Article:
Vitality

Body Mass Index In UK Has Slightly Improved Over Past 20 Years, Except For Most Obese

Body mass index
Body mass index has increased, especially in those already obese. Tony Alter CC BY 2.0

People often associate the United States with obesity, and for good reason; more than two-thirds of the population is overweight or obese. The UK isn’t far behind, though, with the number of obese nearly matching the U.S. While it’s predicted that the UK population will become more obese or overweight in the next 15 years, a new study shows its average BMI has been growing for the past 20 years, especially in those who were already obese.

Researchers from the University of Liverpool’s Department of Geography used data from the Health Survey England, which looks at yearly changes in health and lifestyle among people throughout the UK, to study BMI trends across social groups from 1992 to 2013. They found the average BMI level of the population steadily increased over 11 years, with the 95th percentile of people (those who were heaviest) experiencing the largest increase in BMI.

BMI is a calculation that uses a person’s height and weight to gauge a their body fat. It divides people into four categories; underweight (less than 18.5); normal weight (18.5 to 24.9); overweight (25 to 29.9); and obese (30 and over).   

Over 20 years, the average BMI levels of more than 10,418 participants rose by nearly a whole point in both men and women. Looking deeper, the researchers found those who were uneducated had an average point-and-a-half higher BMI than those who had achieved a higher education.

More importantly, the study showed that BMI increased throughout the 1990s, but began to taper in men and women by 2001. This slowing did not occur among those in the 95th percentile. Rather, their BMI increased for the next 12 years, with the less educated experiencing the largest increases. Conversely, those within the 5th percentile (with the lowest BMIs) showed little change over 20 years, regardless of education.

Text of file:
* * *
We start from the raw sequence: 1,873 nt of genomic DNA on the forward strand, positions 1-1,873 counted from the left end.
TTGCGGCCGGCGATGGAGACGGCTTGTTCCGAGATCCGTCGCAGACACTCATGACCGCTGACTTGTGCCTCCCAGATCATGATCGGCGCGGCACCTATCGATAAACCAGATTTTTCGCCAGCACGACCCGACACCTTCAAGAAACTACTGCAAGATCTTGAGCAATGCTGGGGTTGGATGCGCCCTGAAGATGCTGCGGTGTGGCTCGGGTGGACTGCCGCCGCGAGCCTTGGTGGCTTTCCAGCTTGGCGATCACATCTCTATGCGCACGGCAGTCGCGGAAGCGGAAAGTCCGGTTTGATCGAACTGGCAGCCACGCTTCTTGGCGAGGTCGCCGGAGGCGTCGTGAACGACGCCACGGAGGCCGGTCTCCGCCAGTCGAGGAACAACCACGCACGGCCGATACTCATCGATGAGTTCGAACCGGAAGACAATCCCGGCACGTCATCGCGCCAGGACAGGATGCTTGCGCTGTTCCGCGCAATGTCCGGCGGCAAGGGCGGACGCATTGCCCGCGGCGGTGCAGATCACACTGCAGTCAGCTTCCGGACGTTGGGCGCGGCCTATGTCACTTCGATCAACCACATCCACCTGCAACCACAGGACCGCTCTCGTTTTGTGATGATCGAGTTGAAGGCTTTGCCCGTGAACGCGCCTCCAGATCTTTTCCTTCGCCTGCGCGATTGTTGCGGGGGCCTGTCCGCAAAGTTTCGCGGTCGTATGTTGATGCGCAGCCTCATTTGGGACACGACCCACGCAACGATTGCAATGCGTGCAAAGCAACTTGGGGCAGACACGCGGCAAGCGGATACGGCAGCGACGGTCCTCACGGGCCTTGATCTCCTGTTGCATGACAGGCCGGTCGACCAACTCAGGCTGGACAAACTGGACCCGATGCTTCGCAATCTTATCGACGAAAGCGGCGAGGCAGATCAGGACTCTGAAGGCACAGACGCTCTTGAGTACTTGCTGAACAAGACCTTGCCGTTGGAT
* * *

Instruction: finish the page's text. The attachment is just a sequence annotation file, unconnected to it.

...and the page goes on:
The 5 percent of participants with the highest BMI are most at risk for health problems, the researchers said. They cited a 2013 study that found the higher a person’s BMI, the greater their chances of mortality by all causes. “If this pattern continues to rise following current trends, then we may expect increased prevalence of ill health associated with excess body weight,” they wrote. “The slowing down of median BMI hailed by some public health officials may not be quite the success it first appeared.”

While the results may appear concerning, there’s a growing body of research that suggests BMI isn’t the most perfect way to measure body fat and overall health. For example, it doesn’t account for where in the person’s body the fat is located (an important distinction), or the higher weight of muscle. For this reason, a recent study found many Americans can be mislabeled as obese, while normal weight people might actually be the ones who are unhealthy.

Source: Green M, Subramanian S, Razak F. Population level trends in the distribution of body mass index in England, 1992-2013. Journal of Epidemiology and Community Health. 2016.

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